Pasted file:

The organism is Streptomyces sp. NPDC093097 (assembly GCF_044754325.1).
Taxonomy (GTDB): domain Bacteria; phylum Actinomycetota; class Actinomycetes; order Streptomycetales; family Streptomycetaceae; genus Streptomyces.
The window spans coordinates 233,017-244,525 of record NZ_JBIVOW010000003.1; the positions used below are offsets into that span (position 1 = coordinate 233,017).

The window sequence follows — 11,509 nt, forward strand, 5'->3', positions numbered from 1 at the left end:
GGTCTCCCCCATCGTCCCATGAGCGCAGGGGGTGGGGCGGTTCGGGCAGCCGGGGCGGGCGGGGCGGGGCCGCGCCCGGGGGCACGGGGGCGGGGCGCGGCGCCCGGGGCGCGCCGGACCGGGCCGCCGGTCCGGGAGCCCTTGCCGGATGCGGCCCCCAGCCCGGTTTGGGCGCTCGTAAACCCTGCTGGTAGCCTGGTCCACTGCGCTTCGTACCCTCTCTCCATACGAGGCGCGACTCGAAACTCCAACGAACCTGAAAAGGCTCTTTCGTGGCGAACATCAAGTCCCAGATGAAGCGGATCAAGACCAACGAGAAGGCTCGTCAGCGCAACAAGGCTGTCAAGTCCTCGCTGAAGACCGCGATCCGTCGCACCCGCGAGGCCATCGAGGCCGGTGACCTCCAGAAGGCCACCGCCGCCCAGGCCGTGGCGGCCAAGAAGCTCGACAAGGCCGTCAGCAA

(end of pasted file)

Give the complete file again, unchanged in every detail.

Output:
The organism is Streptomyces sp. NPDC093097 (assembly GCF_044754325.1).
Taxonomy (GTDB): domain Bacteria; phylum Actinomycetota; class Actinomycetes; order Streptomycetales; family Streptomycetaceae; genus Streptomyces.
The window spans coordinates 233,017-244,525 of record NZ_JBIVOW010000003.1; the positions used below are offsets into that span (position 1 = coordinate 233,017).

The window sequence follows — 11,509 nt, forward strand, 5'->3', positions numbered from 1 at the left end:
GGTCTCCCCCATCGTCCCATGAGCGCAGGGGGTGGGGCGGTTCGGGCAGCCGGGGCGGGCGGGGCGGGGCCGCGCCCGGGGGCACGGGGGCGGGGCGCGGCGCCCGGGGCGCGCCGGACCGGGCCGCCGGTCCGGGAGCCCTTGCCGGATGCGGCCCCCAGCCCGGTTTGGGCGCTCGTAAACCCTGCTGGTAGCCTGGTCCACTGCGCTTCGTACCCTCTCTCCATACGAGGCGCGACTCGAAACTCCAACGAACCTGAAAAGGCTCTTTCGTGGCGAACATCAAGTCCCAGATGAAGCGGATCAAGACCAACGAGAAGGCTCGTCAGCGCAACAAGGCTGTCAAGTCCTCGCTGAAGACCGCGATCCGTCGCACCCGCGAGGCCATCGAGGCCGGTGACCTCCAGAAGGCCACCGCCGCCCAGGCCGTGGCGGCCAAGAAGCTCGACAAGGCCGTCAGCAA